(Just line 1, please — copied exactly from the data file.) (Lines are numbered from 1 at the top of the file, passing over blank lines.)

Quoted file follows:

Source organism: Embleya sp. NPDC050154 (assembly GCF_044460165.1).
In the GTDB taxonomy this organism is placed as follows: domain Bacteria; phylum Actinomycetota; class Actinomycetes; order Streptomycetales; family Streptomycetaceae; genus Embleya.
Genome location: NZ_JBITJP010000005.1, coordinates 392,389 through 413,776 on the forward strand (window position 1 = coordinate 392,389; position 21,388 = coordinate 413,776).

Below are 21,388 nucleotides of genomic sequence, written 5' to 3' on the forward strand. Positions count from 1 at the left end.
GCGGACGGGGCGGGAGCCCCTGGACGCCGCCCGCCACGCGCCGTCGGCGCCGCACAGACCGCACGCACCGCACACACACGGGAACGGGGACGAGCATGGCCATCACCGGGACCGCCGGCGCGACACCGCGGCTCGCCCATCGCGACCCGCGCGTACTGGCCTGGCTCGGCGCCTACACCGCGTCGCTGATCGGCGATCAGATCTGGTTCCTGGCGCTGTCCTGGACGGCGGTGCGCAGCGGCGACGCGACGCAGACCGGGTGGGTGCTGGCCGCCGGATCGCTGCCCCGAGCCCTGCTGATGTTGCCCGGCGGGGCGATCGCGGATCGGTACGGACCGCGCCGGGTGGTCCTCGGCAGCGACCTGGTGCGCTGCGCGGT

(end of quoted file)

Source organism: Embleya sp. NPDC050154 (assembly GCF_044460165.1).